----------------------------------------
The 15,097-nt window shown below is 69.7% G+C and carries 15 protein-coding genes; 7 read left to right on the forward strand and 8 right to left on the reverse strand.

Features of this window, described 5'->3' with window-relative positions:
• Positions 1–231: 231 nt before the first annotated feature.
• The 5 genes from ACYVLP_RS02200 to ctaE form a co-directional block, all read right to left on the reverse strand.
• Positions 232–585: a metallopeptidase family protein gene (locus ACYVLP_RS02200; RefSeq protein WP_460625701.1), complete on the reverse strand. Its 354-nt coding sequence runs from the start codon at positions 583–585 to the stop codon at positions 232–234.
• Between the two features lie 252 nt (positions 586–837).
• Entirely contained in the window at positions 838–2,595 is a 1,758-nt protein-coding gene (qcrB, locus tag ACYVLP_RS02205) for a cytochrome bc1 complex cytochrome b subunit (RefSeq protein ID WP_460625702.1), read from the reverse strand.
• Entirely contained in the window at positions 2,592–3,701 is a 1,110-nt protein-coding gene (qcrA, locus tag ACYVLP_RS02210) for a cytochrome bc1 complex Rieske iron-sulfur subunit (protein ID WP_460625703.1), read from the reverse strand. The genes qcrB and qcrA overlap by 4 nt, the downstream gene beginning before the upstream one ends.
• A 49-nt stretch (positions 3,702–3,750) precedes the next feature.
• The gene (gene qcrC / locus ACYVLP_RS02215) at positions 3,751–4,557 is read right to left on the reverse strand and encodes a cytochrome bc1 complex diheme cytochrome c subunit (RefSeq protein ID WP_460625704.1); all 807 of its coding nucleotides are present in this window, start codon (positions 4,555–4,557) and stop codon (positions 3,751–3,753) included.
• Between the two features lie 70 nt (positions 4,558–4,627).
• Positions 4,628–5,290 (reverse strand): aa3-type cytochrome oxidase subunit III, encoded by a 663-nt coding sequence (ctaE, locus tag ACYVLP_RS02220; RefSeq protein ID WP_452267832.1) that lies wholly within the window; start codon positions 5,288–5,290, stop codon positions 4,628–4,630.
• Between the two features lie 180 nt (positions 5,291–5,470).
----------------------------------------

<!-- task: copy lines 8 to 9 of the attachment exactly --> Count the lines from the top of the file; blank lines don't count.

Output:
• Entirely contained in the window at positions 2,592–3,701 is a 1,110-nt protein-coding gene (qcrA, locus tag ACYVLP_RS02210) for a cytochrome bc1 complex Rieske iron-sulfur subunit (protein ID WP_460625703.1), read from the reverse strand. The genes qcrB and qcrA overlap by 4 nt, the downstream gene beginning before the upstream one ends.
• A 49-nt stretch (positions 3,702–3,750) precedes the next feature.